Your school counselor is there every year you're in high school, but many students don't start relying on them until their junior and senior years. That's when it becomes more apparently crucial that you need to stay on top of your class selection and graduation requirements, to procure recommendation letters from school faculty, and to research colleges in order to compile your list of target schools. Unfortunately, some schools have such high enrollment rates that it can be difficult to get that one-on-one attention you need from the counselor. That's where an independent college counselor comes in. Here are three benefits of utilizing an independent college counselor.
In order to find your best-fit college, you'll spend plenty of time looking at things like cost of attendance, availability of academic programs and the location and demographics of the school. But there are some specifics that might not be as apparent to a college-bound student from the start. That's where an independent college counselor comes in.
These advisors can help weigh your school options when it comes to areas such as experiential learning, quality of life and return on investment. These are data points that might not be as accessible through research on a school's website or in a college's paperwork. Therefore, someone who has experience seeking this information can be extremely helpful to you.
The most successful application is generally one that is tailored specifically to the school it is being sent to. The last thing you want to do is submit the same application (or essay) to every school on your list. Schools want to know that you're excited about attending their school specifically, not just school in general.
An independent college counselor's years of experience can help provide inside knowledge of what these schools are looking for in those applications. A good counselor can assess your application essays in order to give you the added edge needed to gain admission to any highly selective schools on your list. For instance, if an interview is an option, a counselor might be able to coach you through the types of questions you'll have to answer.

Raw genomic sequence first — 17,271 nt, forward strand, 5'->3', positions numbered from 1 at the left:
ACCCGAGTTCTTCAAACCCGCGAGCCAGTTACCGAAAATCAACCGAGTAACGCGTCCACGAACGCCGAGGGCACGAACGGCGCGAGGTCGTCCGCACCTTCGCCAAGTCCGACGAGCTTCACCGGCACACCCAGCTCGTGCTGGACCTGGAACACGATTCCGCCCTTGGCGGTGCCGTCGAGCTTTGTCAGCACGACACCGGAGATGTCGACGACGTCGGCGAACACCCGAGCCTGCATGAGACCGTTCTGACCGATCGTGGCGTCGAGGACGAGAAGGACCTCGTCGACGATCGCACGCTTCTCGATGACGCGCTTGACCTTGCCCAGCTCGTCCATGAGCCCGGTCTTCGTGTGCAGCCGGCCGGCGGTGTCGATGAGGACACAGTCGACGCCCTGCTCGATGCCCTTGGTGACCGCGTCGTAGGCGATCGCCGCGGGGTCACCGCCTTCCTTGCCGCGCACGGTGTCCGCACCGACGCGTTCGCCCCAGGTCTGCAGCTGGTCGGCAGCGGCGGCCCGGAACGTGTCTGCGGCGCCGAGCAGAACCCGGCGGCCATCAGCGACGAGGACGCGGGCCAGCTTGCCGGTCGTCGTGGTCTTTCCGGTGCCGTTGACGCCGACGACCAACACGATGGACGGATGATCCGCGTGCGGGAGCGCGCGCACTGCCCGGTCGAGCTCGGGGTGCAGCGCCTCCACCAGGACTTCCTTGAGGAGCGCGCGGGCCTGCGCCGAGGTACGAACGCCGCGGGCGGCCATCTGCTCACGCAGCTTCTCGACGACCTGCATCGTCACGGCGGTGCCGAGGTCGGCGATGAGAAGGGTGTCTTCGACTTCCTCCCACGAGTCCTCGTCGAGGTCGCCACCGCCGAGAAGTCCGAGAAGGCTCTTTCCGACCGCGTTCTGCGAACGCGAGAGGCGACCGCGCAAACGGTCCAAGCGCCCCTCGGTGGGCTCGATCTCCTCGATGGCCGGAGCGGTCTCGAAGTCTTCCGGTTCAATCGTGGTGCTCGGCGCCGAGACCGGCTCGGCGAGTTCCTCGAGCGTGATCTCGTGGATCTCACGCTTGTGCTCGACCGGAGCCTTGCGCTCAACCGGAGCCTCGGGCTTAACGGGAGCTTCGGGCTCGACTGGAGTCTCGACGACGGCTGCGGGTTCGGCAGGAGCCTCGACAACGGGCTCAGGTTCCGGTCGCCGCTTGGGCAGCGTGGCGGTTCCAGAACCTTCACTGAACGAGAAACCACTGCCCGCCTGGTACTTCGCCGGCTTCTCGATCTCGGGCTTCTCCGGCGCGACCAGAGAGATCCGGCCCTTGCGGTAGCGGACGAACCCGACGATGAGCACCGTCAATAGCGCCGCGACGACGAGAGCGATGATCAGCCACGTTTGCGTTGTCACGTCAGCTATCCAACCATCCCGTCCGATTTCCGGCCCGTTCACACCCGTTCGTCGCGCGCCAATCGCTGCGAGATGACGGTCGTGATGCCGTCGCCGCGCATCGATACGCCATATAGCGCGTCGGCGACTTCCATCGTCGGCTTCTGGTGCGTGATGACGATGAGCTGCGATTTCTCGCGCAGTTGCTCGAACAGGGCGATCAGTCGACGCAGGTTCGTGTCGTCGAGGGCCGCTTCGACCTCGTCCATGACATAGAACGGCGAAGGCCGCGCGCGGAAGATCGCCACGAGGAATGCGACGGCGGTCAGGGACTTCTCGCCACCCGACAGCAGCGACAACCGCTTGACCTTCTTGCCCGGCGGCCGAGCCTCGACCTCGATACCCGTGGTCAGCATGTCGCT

After all of your applications have been sent on their way, you'll spend a bit of time waiting for the schools to decide whether you're in or not. (If you want to spend less time waiting, consider schools that utilize rolling admission.) And if you've done your research and completed your applications properly, chances are good you're going to be faced with multiple acceptances. But which do you choose? The answer isn't always as clear as you might think.
Along with your offer of admission will be your financial aid offer from the school, and these are not always the easiest to decode. The breakdown of loans and grants -- and maybe even work study offers -- are enough to make most people's minds boil over! By contrast, an independent college counselor is prepared for exactly this, and can use their experience to help you decide which offer would provide the best assistance and academic opportunity for you.
So if you're feeling like you need more specialized attention than you're able to access at your high school, don't be afraid to seek out extra help. Services like those offered by our Admissions Experts can help you every step of the way, whether that's crafting your list of target schools in the beginning or deciding which offer to accept. The admission process can be tricky, but it doesn't have to be a solo battle.
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